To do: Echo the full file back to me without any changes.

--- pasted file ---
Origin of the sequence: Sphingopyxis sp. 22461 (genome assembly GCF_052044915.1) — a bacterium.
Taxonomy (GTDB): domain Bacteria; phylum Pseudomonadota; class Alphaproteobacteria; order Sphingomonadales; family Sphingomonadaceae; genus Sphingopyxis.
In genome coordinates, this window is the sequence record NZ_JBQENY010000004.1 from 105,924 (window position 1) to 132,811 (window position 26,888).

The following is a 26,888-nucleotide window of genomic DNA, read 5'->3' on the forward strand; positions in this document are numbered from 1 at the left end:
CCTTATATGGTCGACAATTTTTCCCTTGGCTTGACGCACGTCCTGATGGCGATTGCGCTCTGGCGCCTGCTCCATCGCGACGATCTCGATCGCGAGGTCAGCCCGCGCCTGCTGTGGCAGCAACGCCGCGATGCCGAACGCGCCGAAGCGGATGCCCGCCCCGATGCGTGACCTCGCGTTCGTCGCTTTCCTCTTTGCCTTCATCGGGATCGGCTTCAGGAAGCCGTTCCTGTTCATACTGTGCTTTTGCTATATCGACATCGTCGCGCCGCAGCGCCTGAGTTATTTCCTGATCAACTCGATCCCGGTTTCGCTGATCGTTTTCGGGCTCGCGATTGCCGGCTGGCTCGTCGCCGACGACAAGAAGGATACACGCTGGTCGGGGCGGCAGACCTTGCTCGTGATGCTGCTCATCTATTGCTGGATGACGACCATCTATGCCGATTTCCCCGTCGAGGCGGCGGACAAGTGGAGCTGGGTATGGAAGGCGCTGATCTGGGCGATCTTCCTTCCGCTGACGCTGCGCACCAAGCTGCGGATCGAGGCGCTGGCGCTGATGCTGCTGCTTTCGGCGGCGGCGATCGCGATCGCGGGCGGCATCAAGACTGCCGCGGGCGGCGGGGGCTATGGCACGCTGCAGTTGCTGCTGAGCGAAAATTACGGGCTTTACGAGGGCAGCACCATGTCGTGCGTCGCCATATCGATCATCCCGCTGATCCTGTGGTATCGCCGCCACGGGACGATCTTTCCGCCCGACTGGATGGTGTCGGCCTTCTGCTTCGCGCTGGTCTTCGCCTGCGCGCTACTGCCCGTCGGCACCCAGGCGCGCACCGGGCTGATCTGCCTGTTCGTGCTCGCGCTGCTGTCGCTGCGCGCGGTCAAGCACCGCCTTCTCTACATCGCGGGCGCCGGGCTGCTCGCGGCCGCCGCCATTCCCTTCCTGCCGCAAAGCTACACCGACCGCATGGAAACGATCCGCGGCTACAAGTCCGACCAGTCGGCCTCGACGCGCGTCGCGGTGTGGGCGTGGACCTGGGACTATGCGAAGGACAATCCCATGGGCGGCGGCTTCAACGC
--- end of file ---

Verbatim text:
Origin of the sequence: Sphingopyxis sp. 22461 (genome assembly GCF_052044915.1) — a bacterium.
Taxonomy (GTDB): domain Bacteria; phylum Pseudomonadota; class Alphaproteobacteria; order Sphingomonadales; family Sphingomonadaceae; genus Sphingopyxis.
In genome coordinates, this window is the sequence record NZ_JBQENY010000004.1 from 105,924 (window position 1) to 132,811 (window position 26,888).

The following is a 26,888-nucleotide window of genomic DNA, read 5'->3' on the forward strand; positions in this document are numbered from 1 at the left end:
CCTTATATGGTCGACAATTTTTCCCTTGGCTTGACGCACGTCCTGATGGCGATTGCGCTCTGGCGCCTGCTCCATCGCGACGATCTCGATCGCGAGGTCAGCCCGCGCCTGCTGTGGCAGCAACGCCGCGATGCCGAACGCGCCGAAGCGGATGCCCGCCCCGATGCGTGACCTCGCGTTCGTCGCTTTCCTCTTTGCCTTCATCGGGATCGGCTTCAGGAAGCCGTTCCTGTTCATACTGTGCTTTTGCTATATCGACATCGTCGCGCCGCAGCGCCTGAGTTATTTCCTGATCAACTCGATCCCGGTTTCGCTGATCGTTTTCGGGCTCGCGATTGCCGGCTGGCTCGTCGCCGACGACAAGAAGGATACACGCTGGTCGGGGCGGCAGACCTTGCTCGTGATGCTGCTCATCTATTGCTGGATGACGACCATCTATGCCGATTTCCCCGTCGAGGCGGCGGACAAGTGGAGCTGGGTATGGAAGGCGCTGATCTGGGCGATCTTCCTTCCGCTGACGCTGCGCACCAAGCTGCGGATCGAGGCGCTGGCGCTGATGCTGCTGCTTTCGGCGGCGGCGATCGCGATCGCGGGCGGCATCAAGACTGCCGCGGGCGGCGGGGGCTATGGCACGCTGCAGTTGCTGCTGAGCGAAAATTACGGGCTTTACGAGGGCAGCACCATGTCGTGCGTCGCCATATCGATCATCCCGCTGATCCTGTGGTATCGCCGCCACGGGACGATCTTTCCGCCCGACTGGATGGTGTCGGCCTTCTGCTTCGCGCTGGTCTTCGCCTGCGCGCTACTGCCCGTCGGCACCCAGGCGCGCACCGGGCTGATCTGCCTGTTCGTGCTCGCGCTGCTGTCGCTGCGCGCGGTCAAGCACCGCCTTCTCTACATCGCGGGCGCCGGGCTGCTCGCGGCCGCCGCCATTCCCTTCCTGCCGCAAAGCTACACCGACCGCATGGAAACGATCCGCGGCTACAAGTCCGACCAGTCGGCCTCGACGCGCGTCGCGGTGTGGGCGTGGACCTGGGACTATGCGAAGGACAATCCCATGGGCGGCGGCTTCAACGC